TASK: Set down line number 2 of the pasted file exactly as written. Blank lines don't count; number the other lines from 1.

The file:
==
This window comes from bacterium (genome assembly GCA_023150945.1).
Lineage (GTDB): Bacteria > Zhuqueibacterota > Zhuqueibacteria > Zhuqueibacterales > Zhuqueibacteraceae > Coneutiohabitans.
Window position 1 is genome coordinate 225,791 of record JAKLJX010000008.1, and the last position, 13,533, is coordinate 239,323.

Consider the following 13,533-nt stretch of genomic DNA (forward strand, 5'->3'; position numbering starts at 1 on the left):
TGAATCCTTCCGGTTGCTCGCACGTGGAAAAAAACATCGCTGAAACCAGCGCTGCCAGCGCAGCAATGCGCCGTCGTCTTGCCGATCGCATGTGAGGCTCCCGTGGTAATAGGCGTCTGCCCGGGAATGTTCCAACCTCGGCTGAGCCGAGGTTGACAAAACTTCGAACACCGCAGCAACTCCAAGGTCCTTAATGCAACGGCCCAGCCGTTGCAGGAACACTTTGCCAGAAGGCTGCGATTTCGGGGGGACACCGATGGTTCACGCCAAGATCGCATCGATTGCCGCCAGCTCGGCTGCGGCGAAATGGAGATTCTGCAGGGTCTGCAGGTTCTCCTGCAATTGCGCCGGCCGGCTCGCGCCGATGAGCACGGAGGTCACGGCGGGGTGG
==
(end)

Lineage (GTDB): Bacteria > Zhuqueibacterota > Zhuqueibacteria > Zhuqueibacterales > Zhuqueibacteraceae > Coneutiohabitans.